To build a set of books in five days takes a lot of preparation work that Adam Hyde, founder of FLOSS Manuals, described in a prior post. Christoph also encouraged me to talk about what it was like to participate as a writer in the Book Sprint. Over all, it was very similar to a footrace of the same name, hosting a group of writers in a room cranking out as much usable content as possible!
Here's how the week went. After our planning session on Sunday we were ready to start writing immediately. Monday, Tuesday, and Wednesday were heads-down writing days from about nine in the morning until our stop time at six each day. We brought lunch in most days, and we had a daily conference call so that we could stay in touch with the handful of remote contributors and find out if anyone was stuck or had questions.
Displaying the results of the Sprint.
We had one room where we all gathered and could ask and answer questions across the table. It was so valuable to have OLPC and Sugar experts on site. One day, coincidently, NPR had a story about OLPC on Morning Edition and we all listened to it. I even gave the journalist who filed the story a comment on his blog entry.
We had other areas that were "quiet" areas that you could go to when you needed to do heads-down writing, reading, reviewing, testing, or editing. I found myself buckling down a few of the afternoons, with a bunch of example books from Walter Bender, spread out in one of the additional conference rooms.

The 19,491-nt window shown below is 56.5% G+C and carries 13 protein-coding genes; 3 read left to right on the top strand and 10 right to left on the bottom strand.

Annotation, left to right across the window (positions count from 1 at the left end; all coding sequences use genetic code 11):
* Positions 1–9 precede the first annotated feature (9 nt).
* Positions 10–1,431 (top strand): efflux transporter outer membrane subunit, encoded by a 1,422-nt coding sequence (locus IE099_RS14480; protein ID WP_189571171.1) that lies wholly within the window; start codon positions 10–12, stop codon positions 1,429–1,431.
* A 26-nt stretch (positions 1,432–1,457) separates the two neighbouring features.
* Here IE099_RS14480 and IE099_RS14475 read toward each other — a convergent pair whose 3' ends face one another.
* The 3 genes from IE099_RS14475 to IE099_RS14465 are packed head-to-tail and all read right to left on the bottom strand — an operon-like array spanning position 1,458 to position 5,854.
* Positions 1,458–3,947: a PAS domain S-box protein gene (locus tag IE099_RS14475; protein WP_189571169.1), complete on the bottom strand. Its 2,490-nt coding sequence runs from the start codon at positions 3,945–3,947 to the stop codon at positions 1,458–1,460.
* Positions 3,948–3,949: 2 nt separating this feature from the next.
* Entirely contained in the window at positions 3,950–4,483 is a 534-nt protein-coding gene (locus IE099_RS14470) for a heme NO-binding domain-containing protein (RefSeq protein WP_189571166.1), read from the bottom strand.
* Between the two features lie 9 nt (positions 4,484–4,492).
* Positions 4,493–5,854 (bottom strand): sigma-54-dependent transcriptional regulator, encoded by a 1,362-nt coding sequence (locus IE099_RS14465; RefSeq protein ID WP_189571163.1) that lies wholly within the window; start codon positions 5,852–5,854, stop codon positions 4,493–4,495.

We also had a virtual room with someone monitoring the olpc-content IRC channel where Adam answered technical questions at all times. FLOSS Manuals technical programmer Aco also worked in conjunction with the sprint, even updating the notification e-mails and the image upload workflow as we sent in requests.
As a host location, Motive (the company that allowed us to use their executive training facility for the Book Sprint) was wonderful, giving us unlimited snacks and a fully stocked refrigerator plus Starbucks coffee that we could keep fresh all day by brewing.
We had local writers and OLPC enthusiasts come and help as well, by working on the style guide and editing according to the style guide for starters, and also testing instructions after they were written.
Don't get me wrong, the week wasn't all work and no play. Sunday night we went to a lakeside coffee house near downtown Austin with the Austin XO-users group. Wednesday night we had a fun time together with a poolside cookout. We stayed extra late Thursday night, sprinting to the finish. Friday was a clean-up day and we printed all seven books for proof-reading.
We have lots of lessons learned to share and hope to document all of the Book Sprint in a manual on FLOSS Manuals so that other groups can use this model to crank out books of their own!
For your information: The books are available to purchase now at en.flossmanuals.net/bookstore, and you can even host your own virtual bookstore by using the code on that page. We'd love to have you join the free documentation for free software movement!
Anne Gentle works as a senior technical writer at Advanced Solutions International by day, a mom by afternoon and early evening, and fills up the rest of her time with crafts and volunteer projects. She's a volunteer maintainer of the One Laptop Per Child user manuals housed at FLOSS Manuals. She has learned so much about using wikis for documentation and community involvement from working on this project that the time invested has paid back with interest.